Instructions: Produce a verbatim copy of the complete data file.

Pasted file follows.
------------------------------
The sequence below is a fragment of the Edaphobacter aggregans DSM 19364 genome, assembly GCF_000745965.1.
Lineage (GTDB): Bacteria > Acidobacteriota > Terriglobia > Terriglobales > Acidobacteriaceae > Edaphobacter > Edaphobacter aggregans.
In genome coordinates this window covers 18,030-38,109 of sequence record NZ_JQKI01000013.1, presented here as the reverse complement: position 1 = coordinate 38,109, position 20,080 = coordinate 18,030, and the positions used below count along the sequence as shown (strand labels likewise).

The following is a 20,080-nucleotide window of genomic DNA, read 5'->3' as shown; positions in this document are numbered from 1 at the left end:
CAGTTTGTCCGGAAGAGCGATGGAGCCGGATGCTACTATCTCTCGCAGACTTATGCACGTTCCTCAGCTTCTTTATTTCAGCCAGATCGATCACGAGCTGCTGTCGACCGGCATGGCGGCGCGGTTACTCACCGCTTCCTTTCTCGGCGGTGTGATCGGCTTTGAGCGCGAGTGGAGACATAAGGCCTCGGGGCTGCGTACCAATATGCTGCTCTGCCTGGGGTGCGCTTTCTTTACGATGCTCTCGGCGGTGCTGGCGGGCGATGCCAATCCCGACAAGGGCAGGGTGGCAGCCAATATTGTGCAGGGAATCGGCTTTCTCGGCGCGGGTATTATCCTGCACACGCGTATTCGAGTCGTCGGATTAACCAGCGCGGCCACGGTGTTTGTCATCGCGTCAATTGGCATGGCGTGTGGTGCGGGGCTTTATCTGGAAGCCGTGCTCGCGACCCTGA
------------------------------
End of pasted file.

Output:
The sequence below is a fragment of the Edaphobacter aggregans DSM 19364 genome, assembly GCF_000745965.1.
Lineage (GTDB): Bacteria > Acidobacteriota > Terriglobia > Terriglobales > Acidobacteriaceae > Edaphobacter > Edaphobacter aggregans.
In genome coordinates this window covers 18,030-38,109 of sequence record NZ_JQKI01000013.1, presented here as the reverse complement: position 1 = coordinate 38,109, position 20,080 = coordinate 18,030, and the positions used below count along the sequence as shown (strand labels likewise).

The following is a 20,080-nucleotide window of genomic DNA, read 5'->3' as shown; positions in this document are numbered from 1 at the left end:
CAGTTTGTCCGGAAGAGCGATGGAGCCGGATGCTACTATCTCTCGCAGACTTATGCACGTTCCTCAGCTTCTTTATTTCAGCCAGATCGATCACGAGCTGCTGTCGACCGGCATGGCGGCGCGGTTACTCACCGCTTCCTTTCTCGGCGGTGTGATCGGCTTTGAGCGCGAGTGGAGACATAAGGCCTCGGGGCTGCGTACCAATATGCTGCTCTGCCTGGGGTGCGCTTTCTTTACGATGCTCTCGGCGGTGCTGGCGGGCGATGCCAATCCCGACAAGGGCAGGGTGGCAGCCAATATTGTGCAGGGAATCGGCTTTCTCGGCGCGGGTATTATCCTGCACACGCGTATTCGAGTCGTCGGATTAACCAGCGCGGCCACGGTGTTTGTCATCGCGTCAATTGGCATGGCGTGTGGTGCGGGGCTTTATCTGGAAGCCGTGCTCGCGACCCTGA